The art of survival. In Mali, drought turns Tamachek to craftmaking

THE recurring droughts of the past two decades have seriously disrupted the life ways of nomadic peoples in Mali, West Africa. Many have been forced to move from the country to the city in hopes of better survival. One such person is Moussa. Moussa is a Tamachek herder who left his nomadic life on the edge of the desert and moved to the bedraggled city of Gao, on the Niger River.

``Prior to the drought my life was with many animals,'' Moussa said. ``Then our animals died, so we made gardens. But now there is no water for gardens. We have nothing but our crafts.''

Indeed, crafts represent a whole new livelihood for the Tamachek people, who now comb the marketplaces across Mali looking for customers for their colorful mats, leather boxes, and cushions. Today about 200 Tamachek women and men market their wares through World Vision, an international relief and development organization.

For the past year, Moussa and other Tamachek from eastern Mali have received assistance from Janine Rands, a community development consultant with World Vision. With her help, they organized a sales exhibit last November at the National Arts Institute in Mali's capital, Bamako. On display were some $10,000 worth of traditional Tamachek crafts. The seeds for this impressive display were sown the previous year, when Ms. Rands moved to the extremely remote town of Anderamboukane, southeast of Gao.

``The people there were so hungry that they'd sell their mother's heritage for a pot of grain,'' she said. The ongoing drought conditions have foiled the traditional herding and farming lives of countless people throughout Africa's Sahel region, turning many of them into refugees and beggars.

``Shortly after I arrived, a Tamachek woman brought me a mat she had made,'' Rands said. ``I gave her some money for it, although I wasn't sure how much to pay and worried that I was robbing her of a family heirloom.'' The woman went back to her friends and told them. They quickly came to Rands with their work.

``Pretty soon,'' she recalled, ``I could not afford any more purchasing myself, so I began sending mats to a friend in Bamako, who sold them to the [foreign] community there.''

After four months of these long-distance sales, it was clear the demand was more than could be met on an informal basis. Rands and her friend knew they had a possible development project on their hands.

``We decided that an organized market could encourage new mat production and generate much-needed income for the Tamachek,'' she said. ``Crafts are a serious survival possibility for them - a 50 kilogram sack of millet costs 400 CFA francs ($16), and the average price a woman receives for a mat can buy two sacks of millet. That will feed her family for a month.''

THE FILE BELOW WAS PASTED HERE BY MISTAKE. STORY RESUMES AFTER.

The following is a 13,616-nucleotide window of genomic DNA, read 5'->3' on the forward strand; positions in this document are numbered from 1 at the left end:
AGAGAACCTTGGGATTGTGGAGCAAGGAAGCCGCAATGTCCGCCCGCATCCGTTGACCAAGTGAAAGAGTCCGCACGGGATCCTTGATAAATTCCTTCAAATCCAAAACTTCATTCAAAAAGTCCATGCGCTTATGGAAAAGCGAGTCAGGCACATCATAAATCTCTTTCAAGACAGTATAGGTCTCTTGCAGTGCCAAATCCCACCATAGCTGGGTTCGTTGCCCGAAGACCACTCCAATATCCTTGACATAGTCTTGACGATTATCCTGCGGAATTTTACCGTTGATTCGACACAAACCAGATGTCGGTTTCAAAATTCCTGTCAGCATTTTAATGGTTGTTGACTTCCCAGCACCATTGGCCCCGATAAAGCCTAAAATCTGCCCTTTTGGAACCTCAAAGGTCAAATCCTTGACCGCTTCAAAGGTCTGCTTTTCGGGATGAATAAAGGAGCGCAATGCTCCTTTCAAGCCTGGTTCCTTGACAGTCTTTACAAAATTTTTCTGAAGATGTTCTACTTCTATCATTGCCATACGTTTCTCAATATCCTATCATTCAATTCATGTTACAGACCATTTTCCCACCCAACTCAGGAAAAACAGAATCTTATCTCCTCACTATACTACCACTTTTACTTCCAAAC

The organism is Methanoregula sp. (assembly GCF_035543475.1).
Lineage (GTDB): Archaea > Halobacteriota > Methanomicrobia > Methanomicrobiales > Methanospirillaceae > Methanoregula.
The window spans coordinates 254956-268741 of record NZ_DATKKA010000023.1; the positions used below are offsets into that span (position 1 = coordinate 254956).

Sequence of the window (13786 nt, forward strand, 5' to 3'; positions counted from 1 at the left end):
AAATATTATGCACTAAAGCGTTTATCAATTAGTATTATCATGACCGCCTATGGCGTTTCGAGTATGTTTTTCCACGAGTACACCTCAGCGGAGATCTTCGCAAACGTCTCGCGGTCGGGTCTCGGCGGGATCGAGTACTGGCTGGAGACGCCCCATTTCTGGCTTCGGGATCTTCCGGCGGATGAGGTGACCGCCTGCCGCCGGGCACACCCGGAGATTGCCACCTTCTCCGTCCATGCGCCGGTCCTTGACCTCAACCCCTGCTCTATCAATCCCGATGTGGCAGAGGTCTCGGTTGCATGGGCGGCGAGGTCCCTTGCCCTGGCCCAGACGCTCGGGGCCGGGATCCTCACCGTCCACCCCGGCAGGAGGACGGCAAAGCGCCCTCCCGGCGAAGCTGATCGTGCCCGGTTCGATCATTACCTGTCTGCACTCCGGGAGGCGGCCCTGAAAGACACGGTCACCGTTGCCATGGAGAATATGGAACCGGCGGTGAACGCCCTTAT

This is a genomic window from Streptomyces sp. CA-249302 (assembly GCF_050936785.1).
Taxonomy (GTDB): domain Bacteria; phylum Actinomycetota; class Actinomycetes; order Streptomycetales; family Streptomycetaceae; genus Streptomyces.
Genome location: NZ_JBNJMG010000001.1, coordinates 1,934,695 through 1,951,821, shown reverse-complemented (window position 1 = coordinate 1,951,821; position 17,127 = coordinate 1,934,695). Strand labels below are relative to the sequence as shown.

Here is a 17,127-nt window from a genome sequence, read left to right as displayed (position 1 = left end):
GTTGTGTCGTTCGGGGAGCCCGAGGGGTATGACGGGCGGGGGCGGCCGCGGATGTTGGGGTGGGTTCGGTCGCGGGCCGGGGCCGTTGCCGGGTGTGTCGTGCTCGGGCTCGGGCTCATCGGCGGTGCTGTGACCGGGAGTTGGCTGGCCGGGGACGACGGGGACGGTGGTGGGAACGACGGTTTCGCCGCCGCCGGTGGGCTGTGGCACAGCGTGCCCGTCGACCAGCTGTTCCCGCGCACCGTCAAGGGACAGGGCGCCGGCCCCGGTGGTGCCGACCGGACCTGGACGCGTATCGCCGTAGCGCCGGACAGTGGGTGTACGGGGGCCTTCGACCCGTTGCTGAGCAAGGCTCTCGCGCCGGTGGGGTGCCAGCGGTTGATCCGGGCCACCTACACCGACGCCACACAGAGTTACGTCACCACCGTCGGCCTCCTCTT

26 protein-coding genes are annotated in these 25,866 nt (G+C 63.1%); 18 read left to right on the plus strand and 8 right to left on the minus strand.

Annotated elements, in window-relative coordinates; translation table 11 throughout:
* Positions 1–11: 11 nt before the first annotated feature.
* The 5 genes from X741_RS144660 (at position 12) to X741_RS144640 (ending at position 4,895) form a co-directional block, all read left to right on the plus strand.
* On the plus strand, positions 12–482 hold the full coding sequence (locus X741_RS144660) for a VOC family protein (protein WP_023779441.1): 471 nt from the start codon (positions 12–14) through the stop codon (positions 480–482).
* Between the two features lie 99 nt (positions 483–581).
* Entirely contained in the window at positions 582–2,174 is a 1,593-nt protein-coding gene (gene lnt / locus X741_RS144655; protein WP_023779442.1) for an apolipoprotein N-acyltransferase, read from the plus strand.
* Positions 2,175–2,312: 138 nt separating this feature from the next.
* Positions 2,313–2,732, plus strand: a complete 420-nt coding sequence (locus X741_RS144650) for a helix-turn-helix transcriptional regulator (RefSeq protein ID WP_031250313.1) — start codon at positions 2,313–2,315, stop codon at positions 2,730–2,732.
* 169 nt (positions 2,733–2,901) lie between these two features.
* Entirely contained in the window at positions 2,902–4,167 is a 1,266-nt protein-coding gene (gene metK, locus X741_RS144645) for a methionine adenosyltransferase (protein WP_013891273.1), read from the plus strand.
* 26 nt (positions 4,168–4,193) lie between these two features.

To launch the crafts development project among these peoples, Rands talked to the women who make the mats, finding out how much leather and grass they use, how much the supplies cost, and how much time the work takes. She then introduced the idea of producing many mats (and eventually other crafts as well) and entrusting them to her to sell on a consignment basis.

``Producing on a production level is new among the Tamachek I work with,'' Rands commented. ``They have always produced on an on-demand basis - primarily for use in their own homes, and secondarily for limited sale or trade with other people in the Tamachek community.''

The markup on all goods is 33 percent, with 75 percent of the sale price going to the craftsperson and the balance covering transport and exhibition costs. Although the project is subsidized by World Vision, which underwrites the salaries for a driver and Rands's assistant, the goal is for the project to be self-sufficient. The Tamachek have applied for a state license for their craft cooperative.

Challenges, however, remain.

The resources - primarily animal skins and grass - needed for matmaking and other crafts have been in short supply because of the droughts. This makes production costly for the Tamachek. But Rands believes the problem is surmountable.

``Once the co-op is firmly established,'' she says, ``it will buy materials in bulk from local merchants and set up a supply shop. Hopefully this will add incentive'' by reducing costs.

According to Rands, the hardships of drought so reduced local buying power in southeastern Mali that until she began purchasing crafts there, ``the incentive to produce them had dropped almost to zero, and many young girls were no longer being taught the traditional crafts.'' She believes the craft co-op can make a specific contribution to this problem.

``Because the current market for this work is [among foreigners] in Bamako and beyond, the project brings money from a totally new outside source into Mali's desolate region,'' she said. ``Also, it encourages the continuation of unique and beautiful traditional crafts.''

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